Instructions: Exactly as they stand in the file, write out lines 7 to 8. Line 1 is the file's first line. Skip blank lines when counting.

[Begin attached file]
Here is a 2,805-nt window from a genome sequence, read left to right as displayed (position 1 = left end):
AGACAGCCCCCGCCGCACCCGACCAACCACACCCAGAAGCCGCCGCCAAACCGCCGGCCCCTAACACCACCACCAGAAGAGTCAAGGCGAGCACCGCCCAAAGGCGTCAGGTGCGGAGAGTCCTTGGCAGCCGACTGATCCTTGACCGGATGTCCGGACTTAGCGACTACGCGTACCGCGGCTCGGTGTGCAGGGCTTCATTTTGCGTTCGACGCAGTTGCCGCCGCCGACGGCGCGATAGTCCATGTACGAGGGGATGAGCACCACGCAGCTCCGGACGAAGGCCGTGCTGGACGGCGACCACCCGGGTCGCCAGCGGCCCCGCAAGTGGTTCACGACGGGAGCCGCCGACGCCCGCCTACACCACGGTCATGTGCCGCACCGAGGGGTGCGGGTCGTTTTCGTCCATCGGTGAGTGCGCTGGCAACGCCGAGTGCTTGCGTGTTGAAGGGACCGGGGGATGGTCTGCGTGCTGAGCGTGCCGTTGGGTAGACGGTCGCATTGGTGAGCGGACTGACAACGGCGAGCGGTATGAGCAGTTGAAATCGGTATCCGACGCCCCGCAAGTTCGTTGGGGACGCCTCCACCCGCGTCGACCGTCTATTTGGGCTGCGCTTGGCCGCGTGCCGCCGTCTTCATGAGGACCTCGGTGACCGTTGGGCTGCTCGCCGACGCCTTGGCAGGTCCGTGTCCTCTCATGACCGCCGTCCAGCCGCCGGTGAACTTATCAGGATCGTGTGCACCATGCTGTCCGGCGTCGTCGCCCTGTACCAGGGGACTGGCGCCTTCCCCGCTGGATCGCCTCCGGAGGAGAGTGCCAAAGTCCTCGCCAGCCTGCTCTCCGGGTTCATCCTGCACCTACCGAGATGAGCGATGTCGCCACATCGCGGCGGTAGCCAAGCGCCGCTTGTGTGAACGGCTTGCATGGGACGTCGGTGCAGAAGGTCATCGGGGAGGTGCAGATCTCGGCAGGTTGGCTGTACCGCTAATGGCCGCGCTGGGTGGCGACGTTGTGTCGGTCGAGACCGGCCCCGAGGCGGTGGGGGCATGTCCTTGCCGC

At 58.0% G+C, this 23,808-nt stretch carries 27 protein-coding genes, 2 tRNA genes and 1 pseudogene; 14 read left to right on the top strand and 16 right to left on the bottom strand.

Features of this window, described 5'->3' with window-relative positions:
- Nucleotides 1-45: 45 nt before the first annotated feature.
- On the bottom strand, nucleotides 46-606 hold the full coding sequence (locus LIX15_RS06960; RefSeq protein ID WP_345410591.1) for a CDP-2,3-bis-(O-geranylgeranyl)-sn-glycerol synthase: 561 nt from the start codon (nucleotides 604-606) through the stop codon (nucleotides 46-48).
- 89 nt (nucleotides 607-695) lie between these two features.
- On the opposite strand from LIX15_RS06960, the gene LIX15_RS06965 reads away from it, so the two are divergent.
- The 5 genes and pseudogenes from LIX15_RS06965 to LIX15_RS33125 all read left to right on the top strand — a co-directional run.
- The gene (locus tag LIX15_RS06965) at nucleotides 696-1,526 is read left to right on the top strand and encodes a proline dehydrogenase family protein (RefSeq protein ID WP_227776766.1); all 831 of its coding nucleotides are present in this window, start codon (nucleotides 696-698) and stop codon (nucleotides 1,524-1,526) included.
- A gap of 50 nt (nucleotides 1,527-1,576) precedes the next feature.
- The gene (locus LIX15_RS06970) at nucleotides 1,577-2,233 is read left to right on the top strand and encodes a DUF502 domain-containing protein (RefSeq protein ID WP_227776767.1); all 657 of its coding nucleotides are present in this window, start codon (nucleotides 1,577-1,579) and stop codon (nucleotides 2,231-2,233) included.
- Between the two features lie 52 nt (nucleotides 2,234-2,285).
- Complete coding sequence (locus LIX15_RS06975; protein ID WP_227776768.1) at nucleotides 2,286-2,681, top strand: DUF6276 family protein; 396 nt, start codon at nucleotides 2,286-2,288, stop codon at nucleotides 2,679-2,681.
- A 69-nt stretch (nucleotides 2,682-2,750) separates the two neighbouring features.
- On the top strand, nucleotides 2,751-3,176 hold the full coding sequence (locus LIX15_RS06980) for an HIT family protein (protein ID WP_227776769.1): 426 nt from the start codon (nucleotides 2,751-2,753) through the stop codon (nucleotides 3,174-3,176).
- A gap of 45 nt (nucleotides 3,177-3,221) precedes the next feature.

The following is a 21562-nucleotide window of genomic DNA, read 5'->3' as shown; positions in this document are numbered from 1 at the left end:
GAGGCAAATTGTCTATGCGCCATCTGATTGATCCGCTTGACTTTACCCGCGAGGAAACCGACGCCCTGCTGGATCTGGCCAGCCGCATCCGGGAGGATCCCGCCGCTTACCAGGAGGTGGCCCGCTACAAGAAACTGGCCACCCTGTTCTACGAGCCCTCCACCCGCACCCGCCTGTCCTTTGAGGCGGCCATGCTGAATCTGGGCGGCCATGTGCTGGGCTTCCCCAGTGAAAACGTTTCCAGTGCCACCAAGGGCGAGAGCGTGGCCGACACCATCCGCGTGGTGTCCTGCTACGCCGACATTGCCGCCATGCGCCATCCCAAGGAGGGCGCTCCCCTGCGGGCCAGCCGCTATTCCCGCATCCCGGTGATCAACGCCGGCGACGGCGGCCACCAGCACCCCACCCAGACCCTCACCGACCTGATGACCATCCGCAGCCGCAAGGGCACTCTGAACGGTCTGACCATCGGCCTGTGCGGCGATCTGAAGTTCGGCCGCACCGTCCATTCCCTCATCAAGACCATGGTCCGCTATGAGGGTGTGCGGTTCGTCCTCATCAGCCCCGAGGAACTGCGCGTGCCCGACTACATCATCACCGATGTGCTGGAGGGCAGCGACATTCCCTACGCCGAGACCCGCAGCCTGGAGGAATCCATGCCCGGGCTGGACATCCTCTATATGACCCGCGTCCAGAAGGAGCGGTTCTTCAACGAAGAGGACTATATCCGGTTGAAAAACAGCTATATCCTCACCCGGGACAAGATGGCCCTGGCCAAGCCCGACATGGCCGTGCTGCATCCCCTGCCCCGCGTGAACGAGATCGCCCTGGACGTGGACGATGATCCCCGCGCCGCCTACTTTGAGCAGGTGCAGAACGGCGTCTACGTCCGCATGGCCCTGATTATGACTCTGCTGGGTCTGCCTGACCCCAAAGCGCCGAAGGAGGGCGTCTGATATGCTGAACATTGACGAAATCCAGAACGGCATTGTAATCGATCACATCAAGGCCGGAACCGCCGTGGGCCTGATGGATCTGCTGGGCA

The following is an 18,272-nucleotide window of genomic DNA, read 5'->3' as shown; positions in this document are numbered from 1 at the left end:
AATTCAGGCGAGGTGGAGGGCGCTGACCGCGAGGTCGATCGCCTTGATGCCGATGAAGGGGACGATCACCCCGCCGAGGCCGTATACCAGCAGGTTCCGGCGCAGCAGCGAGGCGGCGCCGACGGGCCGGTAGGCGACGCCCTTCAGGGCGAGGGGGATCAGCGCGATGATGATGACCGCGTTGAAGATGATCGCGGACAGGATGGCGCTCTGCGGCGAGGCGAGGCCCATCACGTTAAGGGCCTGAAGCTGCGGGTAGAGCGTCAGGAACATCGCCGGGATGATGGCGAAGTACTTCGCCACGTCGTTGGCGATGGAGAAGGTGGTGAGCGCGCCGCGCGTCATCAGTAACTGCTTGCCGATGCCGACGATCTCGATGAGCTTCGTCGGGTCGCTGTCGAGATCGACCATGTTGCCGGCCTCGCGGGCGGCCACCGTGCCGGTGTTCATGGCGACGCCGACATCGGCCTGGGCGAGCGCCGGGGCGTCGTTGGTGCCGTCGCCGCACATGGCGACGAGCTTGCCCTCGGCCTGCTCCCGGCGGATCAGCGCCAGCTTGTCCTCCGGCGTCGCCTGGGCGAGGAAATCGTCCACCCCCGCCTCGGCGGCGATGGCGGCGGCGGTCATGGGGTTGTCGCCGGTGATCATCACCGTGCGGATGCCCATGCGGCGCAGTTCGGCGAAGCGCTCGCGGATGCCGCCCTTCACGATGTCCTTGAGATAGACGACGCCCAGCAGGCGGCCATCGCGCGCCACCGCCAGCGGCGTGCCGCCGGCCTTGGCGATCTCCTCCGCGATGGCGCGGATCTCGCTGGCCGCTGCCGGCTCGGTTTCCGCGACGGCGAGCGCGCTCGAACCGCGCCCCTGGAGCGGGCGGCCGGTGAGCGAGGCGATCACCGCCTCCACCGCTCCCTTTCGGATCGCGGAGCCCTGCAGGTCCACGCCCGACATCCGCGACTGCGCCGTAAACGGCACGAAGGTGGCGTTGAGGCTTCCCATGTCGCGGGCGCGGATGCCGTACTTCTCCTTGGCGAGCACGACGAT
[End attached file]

- 89 nt (nucleotides 607-695) lie between these two features.
- On the opposite strand from LIX15_RS06960, the gene LIX15_RS06965 reads away from it, so the two are divergent.